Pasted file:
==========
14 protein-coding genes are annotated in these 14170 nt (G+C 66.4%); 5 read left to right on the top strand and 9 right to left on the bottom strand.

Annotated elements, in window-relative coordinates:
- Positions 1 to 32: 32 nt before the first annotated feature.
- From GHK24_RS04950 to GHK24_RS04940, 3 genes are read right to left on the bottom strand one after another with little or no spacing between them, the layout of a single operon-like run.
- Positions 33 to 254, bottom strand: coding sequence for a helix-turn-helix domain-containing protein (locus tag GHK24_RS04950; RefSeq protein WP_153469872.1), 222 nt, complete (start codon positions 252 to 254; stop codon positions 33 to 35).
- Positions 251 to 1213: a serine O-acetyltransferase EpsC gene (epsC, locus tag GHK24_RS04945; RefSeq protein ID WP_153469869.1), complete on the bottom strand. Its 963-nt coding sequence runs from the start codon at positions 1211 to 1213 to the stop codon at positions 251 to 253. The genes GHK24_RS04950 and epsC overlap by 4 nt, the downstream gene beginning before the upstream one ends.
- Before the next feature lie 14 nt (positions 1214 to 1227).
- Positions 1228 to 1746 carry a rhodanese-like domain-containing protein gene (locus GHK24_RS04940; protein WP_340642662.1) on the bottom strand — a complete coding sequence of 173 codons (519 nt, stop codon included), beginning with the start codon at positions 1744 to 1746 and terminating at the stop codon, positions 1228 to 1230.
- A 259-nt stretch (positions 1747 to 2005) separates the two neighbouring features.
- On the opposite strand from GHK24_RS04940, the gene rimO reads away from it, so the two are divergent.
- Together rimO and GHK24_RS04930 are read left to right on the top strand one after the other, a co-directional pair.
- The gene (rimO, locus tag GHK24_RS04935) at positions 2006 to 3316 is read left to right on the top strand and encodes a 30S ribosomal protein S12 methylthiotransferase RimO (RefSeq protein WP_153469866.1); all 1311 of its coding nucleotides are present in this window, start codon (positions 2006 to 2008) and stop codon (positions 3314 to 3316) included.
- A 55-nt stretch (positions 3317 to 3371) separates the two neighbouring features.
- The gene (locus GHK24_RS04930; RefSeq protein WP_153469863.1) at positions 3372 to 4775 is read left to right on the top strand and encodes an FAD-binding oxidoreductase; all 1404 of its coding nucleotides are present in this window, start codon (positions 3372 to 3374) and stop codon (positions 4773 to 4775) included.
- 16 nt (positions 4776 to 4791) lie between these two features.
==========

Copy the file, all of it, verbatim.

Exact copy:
14 protein-coding genes are annotated in these 14170 nt (G+C 66.4%); 5 read left to right on the top strand and 9 right to left on the bottom strand.

Annotated elements, in window-relative coordinates:
- Positions 1 to 32: 32 nt before the first annotated feature.
- From GHK24_RS04950 to GHK24_RS04940, 3 genes are read right to left on the bottom strand one after another with little or no spacing between them, the layout of a single operon-like run.
- Positions 33 to 254, bottom strand: coding sequence for a helix-turn-helix domain-containing protein (locus tag GHK24_RS04950; RefSeq protein WP_153469872.1), 222 nt, complete (start codon positions 252 to 254; stop codon positions 33 to 35).
- Positions 251 to 1213: a serine O-acetyltransferase EpsC gene (epsC, locus tag GHK24_RS04945; RefSeq protein ID WP_153469869.1), complete on the bottom strand. Its 963-nt coding sequence runs from the start codon at positions 1211 to 1213 to the stop codon at positions 251 to 253. The genes GHK24_RS04950 and epsC overlap by 4 nt, the downstream gene beginning before the upstream one ends.
- Before the next feature lie 14 nt (positions 1214 to 1227).
- Positions 1228 to 1746 carry a rhodanese-like domain-containing protein gene (locus GHK24_RS04940; protein WP_340642662.1) on the bottom strand — a complete coding sequence of 173 codons (519 nt, stop codon included), beginning with the start codon at positions 1744 to 1746 and terminating at the stop codon, positions 1228 to 1230.
- A 259-nt stretch (positions 1747 to 2005) separates the two neighbouring features.
- On the opposite strand from GHK24_RS04940, the gene rimO reads away from it, so the two are divergent.
- Together rimO and GHK24_RS04930 are read left to right on the top strand one after the other, a co-directional pair.
- The gene (rimO, locus tag GHK24_RS04935) at positions 2006 to 3316 is read left to right on the top strand and encodes a 30S ribosomal protein S12 methylthiotransferase RimO (RefSeq protein WP_153469866.1); all 1311 of its coding nucleotides are present in this window, start codon (positions 2006 to 2008) and stop codon (positions 3314 to 3316) included.
- A 55-nt stretch (positions 3317 to 3371) separates the two neighbouring features.
- The gene (locus GHK24_RS04930; RefSeq protein WP_153469863.1) at positions 3372 to 4775 is read left to right on the top strand and encodes an FAD-binding oxidoreductase; all 1404 of its coding nucleotides are present in this window, start codon (positions 3372 to 3374) and stop codon (positions 4773 to 4775) included.
- 16 nt (positions 4776 to 4791) lie between these two features.